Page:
there are three other seasons of fasting, namely, the Apostles Fast (Before the Feast of Ss. Peter and Paul); the Dormition of Our Lady or Spasa Fast (August 1-15); and the Fast of St. Philip before the Feast of the Nativity of our Lord
The Fast of St. Philip or the Nativity Fast is comparable to the Advent season in the Western
Church. Advent means “coming.” In the Western Church, the faithful await the coming of Jesus at
Christmas. We, on the other hand, call this preparatory period before Christmas the Fast of St. Philip or the
Nativity Fast rather than Advent since we realize that Jesus is already with us. “Lo, I am with you always
until the end of time.” We prepare for His Birth by making ourselves aware of His presence rather than
waiting for Him to come.
History of the Fast
Before we can consider the history of the Fast, we must remember that the Feast of the Nativity of
our Lord (Christmas) is not as ancient as the Feast of Pascha. The early Church celebrated both Christ’s
Birth and His Baptism (the Incarnation and Theophany) as a single feast on January 6. The celebration of Christmas being separated from His Baptism cannot be ascertained before the middle of the fourth century. We know that the feast of the Nativity of our Lord and Savior was first celebrated separately from the feast of the Theophany on December 25, 336 in Rome and that St. Gregory Nazianzus introduced this separate feast in Constantinople sometime between 379-388
We also know that when St. Gregory left Constantinople, the celebration of Christ’s birth as a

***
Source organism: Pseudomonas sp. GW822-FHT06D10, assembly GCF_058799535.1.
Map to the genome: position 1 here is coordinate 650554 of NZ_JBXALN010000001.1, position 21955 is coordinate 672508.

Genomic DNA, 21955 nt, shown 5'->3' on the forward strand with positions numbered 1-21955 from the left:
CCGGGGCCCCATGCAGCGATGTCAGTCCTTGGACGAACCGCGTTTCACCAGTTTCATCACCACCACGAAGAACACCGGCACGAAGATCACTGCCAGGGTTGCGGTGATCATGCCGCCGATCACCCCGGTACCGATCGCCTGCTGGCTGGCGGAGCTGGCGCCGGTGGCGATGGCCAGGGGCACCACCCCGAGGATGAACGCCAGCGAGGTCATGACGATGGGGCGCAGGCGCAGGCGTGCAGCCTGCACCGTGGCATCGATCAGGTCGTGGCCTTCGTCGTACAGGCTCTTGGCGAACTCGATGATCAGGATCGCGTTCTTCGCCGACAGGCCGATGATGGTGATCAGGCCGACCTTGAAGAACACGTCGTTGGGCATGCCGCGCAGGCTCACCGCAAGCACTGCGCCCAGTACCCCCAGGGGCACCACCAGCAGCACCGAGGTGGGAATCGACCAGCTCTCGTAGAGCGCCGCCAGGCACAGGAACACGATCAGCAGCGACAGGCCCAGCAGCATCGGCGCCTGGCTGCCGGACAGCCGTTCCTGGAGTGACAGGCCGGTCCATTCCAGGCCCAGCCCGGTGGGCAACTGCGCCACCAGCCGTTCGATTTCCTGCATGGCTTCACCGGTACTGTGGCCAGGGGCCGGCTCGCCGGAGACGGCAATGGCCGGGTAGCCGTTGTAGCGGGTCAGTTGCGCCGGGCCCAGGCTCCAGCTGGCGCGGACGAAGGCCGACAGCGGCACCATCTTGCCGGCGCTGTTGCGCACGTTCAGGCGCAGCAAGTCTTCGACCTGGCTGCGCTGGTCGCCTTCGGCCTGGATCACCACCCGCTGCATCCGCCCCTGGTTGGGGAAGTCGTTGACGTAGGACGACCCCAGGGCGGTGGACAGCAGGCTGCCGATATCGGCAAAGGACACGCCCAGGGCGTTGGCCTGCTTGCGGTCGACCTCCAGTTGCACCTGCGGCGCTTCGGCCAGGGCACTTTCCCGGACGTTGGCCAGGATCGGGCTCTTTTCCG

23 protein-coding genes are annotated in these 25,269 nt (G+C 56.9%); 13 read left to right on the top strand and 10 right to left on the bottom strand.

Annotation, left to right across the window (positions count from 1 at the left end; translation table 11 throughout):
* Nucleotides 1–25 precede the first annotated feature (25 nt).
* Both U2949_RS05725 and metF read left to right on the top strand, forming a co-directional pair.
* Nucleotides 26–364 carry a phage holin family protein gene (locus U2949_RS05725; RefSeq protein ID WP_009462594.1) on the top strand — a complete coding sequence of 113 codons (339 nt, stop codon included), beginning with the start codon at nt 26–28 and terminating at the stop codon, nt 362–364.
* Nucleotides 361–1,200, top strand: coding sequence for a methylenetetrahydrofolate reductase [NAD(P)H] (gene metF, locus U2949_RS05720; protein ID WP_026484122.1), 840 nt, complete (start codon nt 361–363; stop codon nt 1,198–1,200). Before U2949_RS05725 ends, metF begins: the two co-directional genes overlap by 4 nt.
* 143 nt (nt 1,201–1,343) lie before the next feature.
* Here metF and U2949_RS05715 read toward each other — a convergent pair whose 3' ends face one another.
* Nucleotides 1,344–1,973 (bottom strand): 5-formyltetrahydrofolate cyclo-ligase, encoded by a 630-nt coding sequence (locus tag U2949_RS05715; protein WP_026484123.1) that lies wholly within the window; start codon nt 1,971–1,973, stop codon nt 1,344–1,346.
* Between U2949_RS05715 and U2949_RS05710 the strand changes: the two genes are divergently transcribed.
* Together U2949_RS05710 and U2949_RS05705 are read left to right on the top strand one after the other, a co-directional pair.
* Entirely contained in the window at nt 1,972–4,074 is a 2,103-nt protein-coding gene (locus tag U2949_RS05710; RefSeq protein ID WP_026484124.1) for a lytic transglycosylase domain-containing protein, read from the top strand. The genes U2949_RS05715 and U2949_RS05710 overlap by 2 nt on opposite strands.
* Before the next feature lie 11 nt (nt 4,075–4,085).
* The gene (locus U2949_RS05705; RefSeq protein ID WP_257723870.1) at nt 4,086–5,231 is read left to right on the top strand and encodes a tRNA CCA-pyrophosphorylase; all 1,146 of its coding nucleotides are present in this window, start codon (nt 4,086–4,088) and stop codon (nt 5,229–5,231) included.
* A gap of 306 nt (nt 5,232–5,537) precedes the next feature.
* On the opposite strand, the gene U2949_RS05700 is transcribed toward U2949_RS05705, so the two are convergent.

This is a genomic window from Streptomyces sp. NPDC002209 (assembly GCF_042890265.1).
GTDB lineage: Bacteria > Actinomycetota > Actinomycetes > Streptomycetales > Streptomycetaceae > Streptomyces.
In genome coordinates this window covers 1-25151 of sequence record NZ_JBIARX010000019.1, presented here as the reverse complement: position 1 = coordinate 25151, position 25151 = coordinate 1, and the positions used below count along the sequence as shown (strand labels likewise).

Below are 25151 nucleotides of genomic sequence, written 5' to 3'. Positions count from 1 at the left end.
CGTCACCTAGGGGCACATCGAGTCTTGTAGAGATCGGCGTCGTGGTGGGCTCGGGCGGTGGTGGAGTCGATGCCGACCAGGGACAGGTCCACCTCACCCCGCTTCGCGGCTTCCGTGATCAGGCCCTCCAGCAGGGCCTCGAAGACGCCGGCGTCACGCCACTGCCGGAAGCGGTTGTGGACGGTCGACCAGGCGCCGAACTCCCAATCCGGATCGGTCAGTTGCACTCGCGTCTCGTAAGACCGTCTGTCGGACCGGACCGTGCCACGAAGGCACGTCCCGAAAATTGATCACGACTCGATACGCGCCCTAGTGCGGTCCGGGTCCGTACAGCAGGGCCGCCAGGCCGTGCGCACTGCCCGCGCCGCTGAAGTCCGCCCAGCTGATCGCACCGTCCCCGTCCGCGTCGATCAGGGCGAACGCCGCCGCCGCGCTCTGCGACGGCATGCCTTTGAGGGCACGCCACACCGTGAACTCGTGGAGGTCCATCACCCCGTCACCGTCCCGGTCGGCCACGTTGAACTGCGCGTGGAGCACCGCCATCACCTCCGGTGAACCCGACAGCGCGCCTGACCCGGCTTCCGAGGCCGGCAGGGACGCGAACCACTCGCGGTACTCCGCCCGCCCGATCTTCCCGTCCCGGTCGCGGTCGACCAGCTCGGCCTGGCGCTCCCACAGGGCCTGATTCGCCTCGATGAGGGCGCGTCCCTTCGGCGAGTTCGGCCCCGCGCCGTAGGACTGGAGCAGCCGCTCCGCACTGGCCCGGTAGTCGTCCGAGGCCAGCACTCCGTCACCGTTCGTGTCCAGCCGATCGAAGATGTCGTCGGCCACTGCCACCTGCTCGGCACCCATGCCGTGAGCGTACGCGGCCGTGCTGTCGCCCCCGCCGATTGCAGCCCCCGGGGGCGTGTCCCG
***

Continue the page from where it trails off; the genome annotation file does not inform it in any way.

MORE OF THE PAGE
separate feast was neglected and it was not reinstated until 395 by Emperor Honorius. Through the sermons
of St. John Chrysostom, we can ascertain that he introduced this separate feast in the Church in Antioch
around 380 and this was done in imitation of the Church in Rome.
Eventually, the Feast of the Nativity of our Lord began to be celebrated universally in the Church
on December 25 and the feast of the Theophany on January 6.
With the introduction of this feast, there was already a mention of the need for a preparatory
period before celebrating Christmas at the Council of Saragossa in 380. The Church fathers stated that
every Christian should go to Church daily from December 17 until the Feast of the Theophany on January
6. In 581, the Synod of Mac in present day France decreed that the fast should begin on November 11 (the
Feast of St. Martin of Tours in the Western Church) and last until December 24 and that every Christian
should fast three times a week, namely, on Monday, Wednesday and Friday. They called this preparatory
season the Fast of St. Martin. Even in the twelfth century the famous Byzantine canonist Balsamon
expressed the opinion that it would be enough for the Christian to fast only one week before Christmas.
Scholars also do not agree about the exact time when the preparatory period was developed in the
Eastern Churches. Some claim it was as early as the sixth century, others believe it was developed in the
seventh or eighth century. Even then, it was not until 1166, at the Council of Constantinople, that it was